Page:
In their NEJM perspective, Bhatt, and Wadhera don’t mention this divide, but do call for better research that will migrate the health care landscape from “idea based policy” to “evidence based policy”. The solutions lie in natural randomized trials, and where the data sets won’t comply, use the $1 billion/year budget of the Center for Medicare and Medicaid Innovations (CMMI) to run mandatory policy RCTs in small groups before broad rollout of policy to the public. This perspective is as admirable as it is short sighted and devoid of context.

Randomized control trials are difficult to do in this space. But even if RCTs could be done, would it end debate? RCTs may account for covariates but, as discussed, this is just one source of variation when analyzing data. Last I checked, cardiologists with the benefit of thousands of patients worth of RCTs continue to argue about statins, fish oil, and coronary stents, and these areas are completely devoid of political considerations.

The Oregon experiment, one of the largest, most rigorous RCTs of Medicaid expansion, hasn’t ended debate between conservatives and liberals on whether the nation should expand health coverage in this fashion. And nor should it. Both sides may want to stop pretending that the evidence will tell us anything definitively.  Science can tell us the earth isn’t flat, it won’t tell us if we should expand Medicaid.

Evidence has its limits. Health care policy research for now remains the playground of motivated researchers who consciously, or unconsciously produce research confirming their biases. Indeed, the mistake that has powered a thousand ProPublica articles on conflict of interest isn’t that financial conflicts aren’t important, it’s that concentrating on only one bias is really dumb.

And Nosek’s team clearly demonstrates that even devoid of bias, a buffet of results are bound to be produced with something palatable for every ideology. The path forward suggested by some in the methodologist community involves crowd-sourcing all analysis where possible. While palate pleasing, this seems an inefficient, resource heavy enterprise that still leaves one with an uncertain answer.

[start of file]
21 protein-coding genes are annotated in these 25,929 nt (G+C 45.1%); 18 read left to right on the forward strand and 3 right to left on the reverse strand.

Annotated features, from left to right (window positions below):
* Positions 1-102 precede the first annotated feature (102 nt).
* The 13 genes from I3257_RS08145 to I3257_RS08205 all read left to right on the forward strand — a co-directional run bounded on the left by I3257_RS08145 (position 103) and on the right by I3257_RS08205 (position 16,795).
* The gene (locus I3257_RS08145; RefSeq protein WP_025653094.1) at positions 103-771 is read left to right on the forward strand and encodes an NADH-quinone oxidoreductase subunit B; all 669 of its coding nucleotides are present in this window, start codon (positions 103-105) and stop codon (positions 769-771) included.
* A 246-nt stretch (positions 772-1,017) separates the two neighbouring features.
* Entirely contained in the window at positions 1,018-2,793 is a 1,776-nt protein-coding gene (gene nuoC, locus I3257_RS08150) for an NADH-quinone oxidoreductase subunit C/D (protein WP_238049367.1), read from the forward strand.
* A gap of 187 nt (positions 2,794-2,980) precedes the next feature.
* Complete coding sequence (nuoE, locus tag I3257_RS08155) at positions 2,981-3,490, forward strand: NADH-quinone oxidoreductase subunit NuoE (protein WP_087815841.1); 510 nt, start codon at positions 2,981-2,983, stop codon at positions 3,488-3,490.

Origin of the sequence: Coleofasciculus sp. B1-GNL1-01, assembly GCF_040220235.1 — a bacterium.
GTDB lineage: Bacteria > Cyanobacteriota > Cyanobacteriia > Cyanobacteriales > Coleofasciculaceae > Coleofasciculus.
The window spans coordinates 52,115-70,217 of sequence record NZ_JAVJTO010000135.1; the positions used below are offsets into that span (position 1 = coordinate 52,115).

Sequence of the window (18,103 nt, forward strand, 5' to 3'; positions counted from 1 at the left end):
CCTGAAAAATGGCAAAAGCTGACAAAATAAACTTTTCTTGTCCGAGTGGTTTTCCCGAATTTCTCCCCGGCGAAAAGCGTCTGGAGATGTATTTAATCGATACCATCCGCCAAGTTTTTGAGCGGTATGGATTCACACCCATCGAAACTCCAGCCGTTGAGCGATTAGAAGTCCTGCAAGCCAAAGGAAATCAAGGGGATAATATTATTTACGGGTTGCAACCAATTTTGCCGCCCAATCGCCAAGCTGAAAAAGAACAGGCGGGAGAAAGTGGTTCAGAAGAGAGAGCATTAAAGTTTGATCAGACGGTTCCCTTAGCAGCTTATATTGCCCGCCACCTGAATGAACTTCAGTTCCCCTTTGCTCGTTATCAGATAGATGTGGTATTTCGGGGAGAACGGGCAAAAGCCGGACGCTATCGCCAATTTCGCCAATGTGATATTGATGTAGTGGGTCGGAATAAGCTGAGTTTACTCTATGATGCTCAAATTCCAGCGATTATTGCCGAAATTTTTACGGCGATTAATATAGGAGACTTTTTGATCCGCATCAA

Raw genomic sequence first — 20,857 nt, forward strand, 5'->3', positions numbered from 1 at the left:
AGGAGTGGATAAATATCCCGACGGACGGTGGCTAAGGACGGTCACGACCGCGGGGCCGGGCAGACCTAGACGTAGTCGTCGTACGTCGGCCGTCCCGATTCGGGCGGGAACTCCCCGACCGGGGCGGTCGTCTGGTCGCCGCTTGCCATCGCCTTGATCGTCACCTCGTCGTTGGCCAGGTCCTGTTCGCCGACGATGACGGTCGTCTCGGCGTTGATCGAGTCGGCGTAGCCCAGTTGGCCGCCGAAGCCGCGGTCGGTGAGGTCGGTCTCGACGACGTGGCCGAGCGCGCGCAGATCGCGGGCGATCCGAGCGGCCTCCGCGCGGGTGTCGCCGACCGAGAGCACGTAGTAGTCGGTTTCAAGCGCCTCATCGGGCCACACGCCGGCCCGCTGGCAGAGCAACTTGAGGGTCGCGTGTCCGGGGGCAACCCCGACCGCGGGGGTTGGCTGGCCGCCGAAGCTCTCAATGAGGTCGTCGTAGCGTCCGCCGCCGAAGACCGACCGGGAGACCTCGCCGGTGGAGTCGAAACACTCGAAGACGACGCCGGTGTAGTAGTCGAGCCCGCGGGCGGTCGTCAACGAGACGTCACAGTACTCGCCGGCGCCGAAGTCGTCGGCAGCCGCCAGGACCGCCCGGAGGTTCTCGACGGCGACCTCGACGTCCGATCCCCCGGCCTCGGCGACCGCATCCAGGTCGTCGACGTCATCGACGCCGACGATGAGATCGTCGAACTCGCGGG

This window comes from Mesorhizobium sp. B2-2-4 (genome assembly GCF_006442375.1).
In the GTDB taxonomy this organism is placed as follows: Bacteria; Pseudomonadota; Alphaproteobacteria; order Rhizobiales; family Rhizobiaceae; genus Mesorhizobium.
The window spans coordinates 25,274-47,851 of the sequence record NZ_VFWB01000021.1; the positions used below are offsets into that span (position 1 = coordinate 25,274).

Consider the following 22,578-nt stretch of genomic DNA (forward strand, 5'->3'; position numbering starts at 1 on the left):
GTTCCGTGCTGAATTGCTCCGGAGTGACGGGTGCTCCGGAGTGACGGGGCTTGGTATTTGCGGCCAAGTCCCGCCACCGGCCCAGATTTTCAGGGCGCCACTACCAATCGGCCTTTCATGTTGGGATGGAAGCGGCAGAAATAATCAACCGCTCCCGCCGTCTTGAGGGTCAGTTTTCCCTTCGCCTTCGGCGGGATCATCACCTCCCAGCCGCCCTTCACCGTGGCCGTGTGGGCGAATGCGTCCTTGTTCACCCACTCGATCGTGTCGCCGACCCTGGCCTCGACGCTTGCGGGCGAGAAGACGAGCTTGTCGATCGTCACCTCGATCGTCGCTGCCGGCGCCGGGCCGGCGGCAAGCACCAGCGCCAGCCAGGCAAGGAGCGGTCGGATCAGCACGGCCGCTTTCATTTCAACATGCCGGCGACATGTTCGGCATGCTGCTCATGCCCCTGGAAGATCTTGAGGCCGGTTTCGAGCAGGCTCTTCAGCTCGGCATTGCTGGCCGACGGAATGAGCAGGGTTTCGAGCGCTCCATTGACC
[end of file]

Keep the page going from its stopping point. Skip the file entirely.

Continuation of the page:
I’d settle for less hubris on the part of researchers who would seem to think an answer lives in every data set. Of the 2,053 total players in Nosek’s football study, photographs were only available for 1500 players. No information was available on referee skin tone – a seemingly relevant piece of data when trying to assess racial bias.

Perhaps the best approach to certain research questions is to not try to answer them. There is no way to parse mortality in US hospitals on the basis of physician gender, but someone will surely try and, remarkably, feel confident enough to attach a number to the thousands of lived saved if there were no male physicians.

If the point of applying empiricism to the social sciences was to defeat ideology with a statistically powered truth machine, empiricism has fallen well short. Paradoxically, salvation of the research enterprise may lie in doing less research and in imbuing much of what’s published with the uncertainty it well deserves.

Anish Koka is a cardiologist in private practice in Philadelphia.  He can be followed on Twitter @anish_koka. This post originally appeared here on The Accad & Koka Report. 

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Are Bipartisan Agreements on Health Care Possible?

By KEN TERRY Ken Terry, bipartisanship, competition

Republicans and Democrats are seen as poles apart on health policy, and the recent election campaign magnified those differences. But in one area—private-sector competition among healthcare providers—there seems to be a fair amount of overlap. This is evident from a close reading of recent remarks by Health and Human Services Secretary Alex Azar and a 2017 paper from the Brookings Institution.

Azar spoke on December 3 at the American Enterprise Institute (AEI), the conservative counterpart to the liberal-leaning Brookings think tank. Referring to a new Trump Administration report on how to reduce healthcare spending through “choice and competition,” Azar said that the government can’t just try to make insurance more affordable while neglecting the underlying costs of care. “Healthcare reform should rely, to the extent possible, on competition within the private sector,” he said.

This is pretty close to the view expressed in the Brookings paper, written by Martin Gaynor, Farzad Mostashari, and Paul B. Ginsburg. “Ensuring that markets function efficiently is central to an effective health system that provides high quality, accessible, and affordable care,” the authors stated. They then proposed a “competition policy” that would require a wide range of actions by the federal and state governments.

The major difference between Azar and the Brookings experts is that Azar blames government regulation and they blame the consolidation of healthcare systems, most of all, for the relative lack of competition in healthcare markets. The parties agree, however, that healthcare prices are primarily responsible for driving up costs. U.S. healthcare spending rose from 2012 to 2016, Azar said, not because of higher utilization, but because of higher prices.

Azar favors consumer-driven plans coupled with health savings accounts to give patients an incentive to seek value and thereby reduce costs. But, while these plans have reduced unnecessary spending in the private market, he said, they haven’t been a silver bullet for private-sector employers that have used them. These plans can reduce unnecessary spending, but financial incentives for patients won’t build a truly competitive market, he said.